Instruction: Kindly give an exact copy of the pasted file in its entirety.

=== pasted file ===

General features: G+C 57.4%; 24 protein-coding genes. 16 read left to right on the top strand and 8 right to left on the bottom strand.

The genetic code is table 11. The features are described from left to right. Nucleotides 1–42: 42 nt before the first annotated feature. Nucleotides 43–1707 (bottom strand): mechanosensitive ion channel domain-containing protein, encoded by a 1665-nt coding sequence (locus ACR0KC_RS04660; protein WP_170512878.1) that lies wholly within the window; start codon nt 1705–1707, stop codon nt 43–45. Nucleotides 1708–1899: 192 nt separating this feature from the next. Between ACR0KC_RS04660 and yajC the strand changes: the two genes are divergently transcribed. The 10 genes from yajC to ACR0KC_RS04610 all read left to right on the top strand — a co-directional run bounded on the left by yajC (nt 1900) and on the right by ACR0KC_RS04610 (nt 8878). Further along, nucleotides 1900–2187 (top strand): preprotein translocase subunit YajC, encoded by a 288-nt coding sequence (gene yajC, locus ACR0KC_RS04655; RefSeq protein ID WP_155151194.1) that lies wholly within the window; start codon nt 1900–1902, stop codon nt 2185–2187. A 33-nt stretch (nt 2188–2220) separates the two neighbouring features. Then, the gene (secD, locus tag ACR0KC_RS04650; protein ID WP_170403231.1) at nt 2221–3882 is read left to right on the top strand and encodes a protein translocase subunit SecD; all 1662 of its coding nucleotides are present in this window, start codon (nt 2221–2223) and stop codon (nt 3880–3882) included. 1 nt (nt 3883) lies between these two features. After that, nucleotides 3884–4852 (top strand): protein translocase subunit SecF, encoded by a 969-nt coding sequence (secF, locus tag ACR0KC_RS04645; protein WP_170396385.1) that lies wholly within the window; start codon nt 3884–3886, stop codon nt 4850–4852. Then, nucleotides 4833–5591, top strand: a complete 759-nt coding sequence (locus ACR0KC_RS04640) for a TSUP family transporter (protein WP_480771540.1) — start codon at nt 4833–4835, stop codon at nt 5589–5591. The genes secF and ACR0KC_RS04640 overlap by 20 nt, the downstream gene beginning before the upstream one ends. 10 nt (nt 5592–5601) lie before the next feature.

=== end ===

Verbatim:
General features: G+C 57.4%; 24 protein-coding genes. 16 read left to right on the top strand and 8 right to left on the bottom strand.

The genetic code is table 11. The features are described from left to right. Nucleotides 1–42: 42 nt before the first annotated feature. Nucleotides 43–1707 (bottom strand): mechanosensitive ion channel domain-containing protein, encoded by a 1665-nt coding sequence (locus ACR0KC_RS04660; protein WP_170512878.1) that lies wholly within the window; start codon nt 1705–1707, stop codon nt 43–45. Nucleotides 1708–1899: 192 nt separating this feature from the next. Between ACR0KC_RS04660 and yajC the strand changes: the two genes are divergently transcribed. The 10 genes from yajC to ACR0KC_RS04610 all read left to right on the top strand — a co-directional run bounded on the left by yajC (nt 1900) and on the right by ACR0KC_RS04610 (nt 8878). Further along, nucleotides 1900–2187 (top strand): preprotein translocase subunit YajC, encoded by a 288-nt coding sequence (gene yajC, locus ACR0KC_RS04655; RefSeq protein ID WP_155151194.1) that lies wholly within the window; start codon nt 1900–1902, stop codon nt 2185–2187. A 33-nt stretch (nt 2188–2220) separates the two neighbouring features. Then, the gene (secD, locus tag ACR0KC_RS04650; protein ID WP_170403231.1) at nt 2221–3882 is read left to right on the top strand and encodes a protein translocase subunit SecD; all 1662 of its coding nucleotides are present in this window, start codon (nt 2221–2223) and stop codon (nt 3880–3882) included. 1 nt (nt 3883) lies between these two features. After that, nucleotides 3884–4852 (top strand): protein translocase subunit SecF, encoded by a 969-nt coding sequence (secF, locus tag ACR0KC_RS04645; protein WP_170396385.1) that lies wholly within the window; start codon nt 3884–3886, stop codon nt 4850–4852. Then, nucleotides 4833–5591, top strand: a complete 759-nt coding sequence (locus ACR0KC_RS04640) for a TSUP family transporter (protein WP_480771540.1) — start codon at nt 4833–4835, stop codon at nt 5589–5591. The genes secF and ACR0KC_RS04640 overlap by 20 nt, the downstream gene beginning before the upstream one ends. 10 nt (nt 5592–5601) lie before the next feature.